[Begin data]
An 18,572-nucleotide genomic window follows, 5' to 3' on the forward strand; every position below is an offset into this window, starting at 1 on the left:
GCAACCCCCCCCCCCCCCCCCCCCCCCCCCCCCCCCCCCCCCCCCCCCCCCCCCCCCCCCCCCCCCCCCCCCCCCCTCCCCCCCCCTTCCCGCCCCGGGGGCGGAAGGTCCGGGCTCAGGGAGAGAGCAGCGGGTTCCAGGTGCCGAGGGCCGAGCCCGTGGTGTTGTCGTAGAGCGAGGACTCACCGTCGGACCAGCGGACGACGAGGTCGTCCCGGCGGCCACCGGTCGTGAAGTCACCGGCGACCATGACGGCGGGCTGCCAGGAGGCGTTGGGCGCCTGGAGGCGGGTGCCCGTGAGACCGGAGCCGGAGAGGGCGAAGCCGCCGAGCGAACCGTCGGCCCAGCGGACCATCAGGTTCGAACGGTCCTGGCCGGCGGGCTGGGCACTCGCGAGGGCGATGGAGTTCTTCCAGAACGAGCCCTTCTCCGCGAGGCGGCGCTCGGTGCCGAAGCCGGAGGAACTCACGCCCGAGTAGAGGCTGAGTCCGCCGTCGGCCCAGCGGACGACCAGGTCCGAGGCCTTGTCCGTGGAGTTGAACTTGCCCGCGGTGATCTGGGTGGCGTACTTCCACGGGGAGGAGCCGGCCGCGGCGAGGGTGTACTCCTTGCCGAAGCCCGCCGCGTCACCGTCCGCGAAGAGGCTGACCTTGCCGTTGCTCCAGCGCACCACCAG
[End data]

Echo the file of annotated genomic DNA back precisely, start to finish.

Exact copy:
An 18,572-nucleotide genomic window follows, 5' to 3' on the forward strand; every position below is an offset into this window, starting at 1 on the left:
GCAACCCCCCCCCCCCCCCCCCCCCCCCCCCCCCCCCCCCCCCCCCCCCCCCCCCCCCCCCCCCCCCCCCCCCCCCTCCCCCCCCCTTCCCGCCCCGGGGGCGGAAGGTCCGGGCTCAGGGAGAGAGCAGCGGGTTCCAGGTGCCGAGGGCCGAGCCCGTGGTGTTGTCGTAGAGCGAGGACTCACCGTCGGACCAGCGGACGACGAGGTCGTCCCGGCGGCCACCGGTCGTGAAGTCACCGGCGACCATGACGGCGGGCTGCCAGGAGGCGTTGGGCGCCTGGAGGCGGGTGCCCGTGAGACCGGAGCCGGAGAGGGCGAAGCCGCCGAGCGAACCGTCGGCCCAGCGGACCATCAGGTTCGAACGGTCCTGGCCGGCGGGCTGGGCACTCGCGAGGGCGATGGAGTTCTTCCAGAACGAGCCCTTCTCCGCGAGGCGGCGCTCGGTGCCGAAGCCGGAGGAACTCACGCCCGAGTAGAGGCTGAGTCCGCCGTCGGCCCAGCGGACGACCAGGTCCGAGGCCTTGTCCGTGGAGTTGAACTTGCCCGCGGTGATCTGGGTGGCGTACTTCCACGGGGAGGAGCCGGCCGCGGCGAGGGTGTACTCCTTGCCGAAGCCCGCCGCGTCACCGTCCGCGAAGAGGCTGACCTTGCCGTTGCTCCAGCGCACCACCAG